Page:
“Action-packed, well-written and well-planned stories. Novels must be of the trip hammer type, with a murder in the first chapter and others later.” Those were the editorial requirements set forth by THRILLING DETECTIVE in a 1933 issue of THE WRITER. Although they were not always well-written or planned, no one could fault the magazine for a lack of action . . . nor corpses. Under the guidance of managing editor Leo Margulies and his hand-picked staff, THRILLING DETECTIVE ran “rough-and-tumble, corpse-ridden yarns” featuring “suitably hard-nosed and hard-boiled detectives.” As Margulies often opined, his line was “the fastest bunch of all pulps.”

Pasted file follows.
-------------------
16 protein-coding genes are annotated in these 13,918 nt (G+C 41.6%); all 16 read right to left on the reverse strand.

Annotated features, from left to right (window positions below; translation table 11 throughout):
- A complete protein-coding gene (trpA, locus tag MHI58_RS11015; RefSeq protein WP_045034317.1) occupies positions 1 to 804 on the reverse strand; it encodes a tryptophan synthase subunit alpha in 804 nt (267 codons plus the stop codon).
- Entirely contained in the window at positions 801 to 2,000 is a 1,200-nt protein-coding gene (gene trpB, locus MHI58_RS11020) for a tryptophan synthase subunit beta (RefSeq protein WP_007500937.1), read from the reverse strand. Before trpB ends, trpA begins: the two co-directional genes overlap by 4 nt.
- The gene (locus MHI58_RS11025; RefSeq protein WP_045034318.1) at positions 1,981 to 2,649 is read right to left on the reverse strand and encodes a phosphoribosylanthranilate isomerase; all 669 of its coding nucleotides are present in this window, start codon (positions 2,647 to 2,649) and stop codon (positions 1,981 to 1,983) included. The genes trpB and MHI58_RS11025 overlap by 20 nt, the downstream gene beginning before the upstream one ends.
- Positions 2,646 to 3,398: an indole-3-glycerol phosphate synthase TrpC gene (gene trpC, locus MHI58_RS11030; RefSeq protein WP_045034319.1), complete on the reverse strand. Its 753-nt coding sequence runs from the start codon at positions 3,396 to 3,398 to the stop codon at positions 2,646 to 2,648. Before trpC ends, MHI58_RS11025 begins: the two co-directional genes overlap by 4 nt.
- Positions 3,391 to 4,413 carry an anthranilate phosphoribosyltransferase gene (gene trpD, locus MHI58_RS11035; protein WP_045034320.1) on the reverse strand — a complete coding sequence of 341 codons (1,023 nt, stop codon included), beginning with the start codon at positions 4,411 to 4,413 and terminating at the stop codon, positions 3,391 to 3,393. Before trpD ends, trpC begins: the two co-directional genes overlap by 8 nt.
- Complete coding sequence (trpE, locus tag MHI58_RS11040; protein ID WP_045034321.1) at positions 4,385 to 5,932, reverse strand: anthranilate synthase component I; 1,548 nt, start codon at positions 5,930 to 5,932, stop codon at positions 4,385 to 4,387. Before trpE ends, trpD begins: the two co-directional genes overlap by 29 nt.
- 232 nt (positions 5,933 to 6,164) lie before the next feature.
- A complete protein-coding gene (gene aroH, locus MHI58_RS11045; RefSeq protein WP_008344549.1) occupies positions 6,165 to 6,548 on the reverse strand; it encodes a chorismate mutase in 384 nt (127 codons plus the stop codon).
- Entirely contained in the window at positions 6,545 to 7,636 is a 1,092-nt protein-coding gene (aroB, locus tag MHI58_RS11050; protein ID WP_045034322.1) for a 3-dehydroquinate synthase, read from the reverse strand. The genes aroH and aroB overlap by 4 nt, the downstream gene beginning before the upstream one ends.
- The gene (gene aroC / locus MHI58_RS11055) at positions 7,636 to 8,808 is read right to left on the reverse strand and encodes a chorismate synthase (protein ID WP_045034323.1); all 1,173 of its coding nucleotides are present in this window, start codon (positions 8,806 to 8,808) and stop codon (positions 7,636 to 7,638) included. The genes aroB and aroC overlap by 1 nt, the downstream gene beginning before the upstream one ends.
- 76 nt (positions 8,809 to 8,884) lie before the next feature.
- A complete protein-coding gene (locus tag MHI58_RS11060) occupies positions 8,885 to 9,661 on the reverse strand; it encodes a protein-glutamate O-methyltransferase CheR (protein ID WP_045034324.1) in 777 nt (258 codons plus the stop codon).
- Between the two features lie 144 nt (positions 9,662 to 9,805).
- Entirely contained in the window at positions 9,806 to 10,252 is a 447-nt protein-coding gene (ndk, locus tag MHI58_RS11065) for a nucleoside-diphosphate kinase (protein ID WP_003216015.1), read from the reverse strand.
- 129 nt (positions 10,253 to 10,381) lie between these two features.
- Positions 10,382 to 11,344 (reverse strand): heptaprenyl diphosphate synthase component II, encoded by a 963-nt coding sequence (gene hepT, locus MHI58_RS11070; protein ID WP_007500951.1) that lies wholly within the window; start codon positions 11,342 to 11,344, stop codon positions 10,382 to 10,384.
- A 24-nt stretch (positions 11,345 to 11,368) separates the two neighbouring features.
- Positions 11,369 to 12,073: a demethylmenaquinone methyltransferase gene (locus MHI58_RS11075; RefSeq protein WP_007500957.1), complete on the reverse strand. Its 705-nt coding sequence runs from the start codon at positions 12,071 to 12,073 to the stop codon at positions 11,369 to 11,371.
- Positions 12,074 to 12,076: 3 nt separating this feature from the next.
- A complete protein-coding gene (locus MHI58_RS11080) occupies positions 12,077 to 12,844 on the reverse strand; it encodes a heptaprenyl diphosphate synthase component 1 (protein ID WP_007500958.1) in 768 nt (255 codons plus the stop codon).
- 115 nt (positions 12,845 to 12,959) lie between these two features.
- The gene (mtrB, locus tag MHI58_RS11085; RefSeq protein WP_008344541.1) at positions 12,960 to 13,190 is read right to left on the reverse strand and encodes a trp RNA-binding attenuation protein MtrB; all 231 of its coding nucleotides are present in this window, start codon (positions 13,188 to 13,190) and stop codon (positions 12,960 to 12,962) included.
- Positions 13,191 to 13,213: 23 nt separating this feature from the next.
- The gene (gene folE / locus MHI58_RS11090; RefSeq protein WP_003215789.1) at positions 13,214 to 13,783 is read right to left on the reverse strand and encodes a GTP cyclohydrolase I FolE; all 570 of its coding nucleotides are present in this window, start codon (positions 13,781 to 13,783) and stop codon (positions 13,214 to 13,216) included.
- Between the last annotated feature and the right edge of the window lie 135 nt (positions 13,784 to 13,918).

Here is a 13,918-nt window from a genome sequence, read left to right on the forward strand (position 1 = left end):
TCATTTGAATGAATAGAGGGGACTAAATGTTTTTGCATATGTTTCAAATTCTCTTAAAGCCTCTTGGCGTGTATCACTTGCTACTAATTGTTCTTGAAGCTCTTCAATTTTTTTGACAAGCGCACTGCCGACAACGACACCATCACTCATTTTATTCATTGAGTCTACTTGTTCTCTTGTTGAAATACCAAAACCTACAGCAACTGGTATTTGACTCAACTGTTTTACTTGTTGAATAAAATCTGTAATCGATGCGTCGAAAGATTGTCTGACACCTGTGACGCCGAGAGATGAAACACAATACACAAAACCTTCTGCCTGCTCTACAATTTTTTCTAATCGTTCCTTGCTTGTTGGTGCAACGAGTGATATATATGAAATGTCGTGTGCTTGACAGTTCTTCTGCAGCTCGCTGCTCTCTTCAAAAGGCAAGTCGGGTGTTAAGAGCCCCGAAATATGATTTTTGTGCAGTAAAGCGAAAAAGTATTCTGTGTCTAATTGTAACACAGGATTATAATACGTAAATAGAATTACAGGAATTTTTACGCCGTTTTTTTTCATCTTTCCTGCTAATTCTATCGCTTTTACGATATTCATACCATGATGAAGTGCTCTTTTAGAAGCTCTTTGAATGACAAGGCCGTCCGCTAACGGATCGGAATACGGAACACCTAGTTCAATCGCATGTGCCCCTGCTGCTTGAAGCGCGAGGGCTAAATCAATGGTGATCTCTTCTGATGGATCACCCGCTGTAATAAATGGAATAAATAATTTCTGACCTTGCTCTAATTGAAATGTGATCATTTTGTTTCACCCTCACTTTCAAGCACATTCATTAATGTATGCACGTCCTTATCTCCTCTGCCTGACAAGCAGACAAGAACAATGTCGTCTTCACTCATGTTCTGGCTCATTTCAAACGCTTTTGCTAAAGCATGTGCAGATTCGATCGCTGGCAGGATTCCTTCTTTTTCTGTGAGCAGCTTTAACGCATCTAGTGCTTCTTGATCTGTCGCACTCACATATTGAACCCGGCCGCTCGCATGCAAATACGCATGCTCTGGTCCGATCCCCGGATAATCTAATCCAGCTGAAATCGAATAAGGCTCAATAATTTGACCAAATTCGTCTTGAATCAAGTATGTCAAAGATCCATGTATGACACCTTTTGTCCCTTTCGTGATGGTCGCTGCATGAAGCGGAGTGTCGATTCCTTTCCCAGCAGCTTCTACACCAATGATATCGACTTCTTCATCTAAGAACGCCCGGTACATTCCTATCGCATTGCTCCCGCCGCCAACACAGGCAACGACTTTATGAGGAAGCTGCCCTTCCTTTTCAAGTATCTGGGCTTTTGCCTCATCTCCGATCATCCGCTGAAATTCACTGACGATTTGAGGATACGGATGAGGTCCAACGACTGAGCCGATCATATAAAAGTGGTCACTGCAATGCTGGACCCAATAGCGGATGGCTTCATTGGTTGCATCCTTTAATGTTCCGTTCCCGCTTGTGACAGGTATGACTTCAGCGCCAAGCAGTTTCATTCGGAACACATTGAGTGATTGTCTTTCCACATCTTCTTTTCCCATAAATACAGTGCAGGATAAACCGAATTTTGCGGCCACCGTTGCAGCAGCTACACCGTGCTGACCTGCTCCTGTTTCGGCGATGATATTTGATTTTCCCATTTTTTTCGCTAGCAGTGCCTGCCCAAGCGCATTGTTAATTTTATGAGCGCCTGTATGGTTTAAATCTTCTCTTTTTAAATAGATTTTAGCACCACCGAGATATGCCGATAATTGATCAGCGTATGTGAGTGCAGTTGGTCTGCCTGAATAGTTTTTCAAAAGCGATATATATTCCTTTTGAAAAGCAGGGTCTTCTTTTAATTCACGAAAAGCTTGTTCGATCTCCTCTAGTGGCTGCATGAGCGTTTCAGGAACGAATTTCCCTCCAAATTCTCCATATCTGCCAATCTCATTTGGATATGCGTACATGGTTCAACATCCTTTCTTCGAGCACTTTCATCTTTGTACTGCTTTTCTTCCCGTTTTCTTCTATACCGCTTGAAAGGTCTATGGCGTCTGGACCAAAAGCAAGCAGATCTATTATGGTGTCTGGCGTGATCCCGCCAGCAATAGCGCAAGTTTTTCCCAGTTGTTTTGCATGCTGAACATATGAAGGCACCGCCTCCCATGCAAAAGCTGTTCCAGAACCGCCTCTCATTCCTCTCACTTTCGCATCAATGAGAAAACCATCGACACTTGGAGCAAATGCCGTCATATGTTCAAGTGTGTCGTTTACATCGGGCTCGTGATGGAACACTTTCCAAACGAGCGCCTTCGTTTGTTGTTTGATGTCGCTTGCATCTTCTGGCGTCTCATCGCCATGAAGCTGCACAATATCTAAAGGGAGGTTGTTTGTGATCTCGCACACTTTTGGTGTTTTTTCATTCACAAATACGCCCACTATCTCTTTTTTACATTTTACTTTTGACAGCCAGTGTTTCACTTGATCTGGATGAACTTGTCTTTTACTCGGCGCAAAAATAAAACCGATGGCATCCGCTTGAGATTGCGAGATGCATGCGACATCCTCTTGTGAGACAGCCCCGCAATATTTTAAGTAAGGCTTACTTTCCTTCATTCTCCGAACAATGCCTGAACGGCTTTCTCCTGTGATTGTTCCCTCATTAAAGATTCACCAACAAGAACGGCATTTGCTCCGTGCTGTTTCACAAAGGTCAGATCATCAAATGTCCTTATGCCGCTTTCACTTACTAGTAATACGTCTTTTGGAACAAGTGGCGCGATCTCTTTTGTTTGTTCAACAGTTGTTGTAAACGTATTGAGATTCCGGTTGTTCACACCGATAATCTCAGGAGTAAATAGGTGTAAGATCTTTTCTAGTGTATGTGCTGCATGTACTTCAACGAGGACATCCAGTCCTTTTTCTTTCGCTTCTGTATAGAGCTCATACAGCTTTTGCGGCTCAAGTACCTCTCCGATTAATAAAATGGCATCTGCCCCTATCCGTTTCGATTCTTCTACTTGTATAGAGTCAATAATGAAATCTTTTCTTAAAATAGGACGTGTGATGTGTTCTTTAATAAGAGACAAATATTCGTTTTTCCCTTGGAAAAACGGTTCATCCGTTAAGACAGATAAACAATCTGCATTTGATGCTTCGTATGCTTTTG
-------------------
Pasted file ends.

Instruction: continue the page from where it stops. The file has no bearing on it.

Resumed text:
On Thursday evening, August 13th, beginning at 8:40 PM, John Wooley and John Gunnison pay a visit to some of the continuing characters from the Thrilling line of detective pulps — Doctor Coffin, the allegedly dead Hollywood actor turned vigilante, created by pulp and film writer Perley Poore Sheehan; the workaday detectives such as department store detective Don Marko, the creation of Stewart Sterling (whose real name was Prentice Winchell); the extremely prolific Robert Leslie Bellem’s Hollywood gumshoe Nick Ransom who, like his better known counter-part Dan Turner, “torches a gasper” or “sets fire to a coffin nail” when he lights a cigarette; and the bindlestiff crimefighter, Baghdad, Hobo Detective, written by Milton Lowe and featured in a pair of stories that ran in POPULAR DETECTIVE.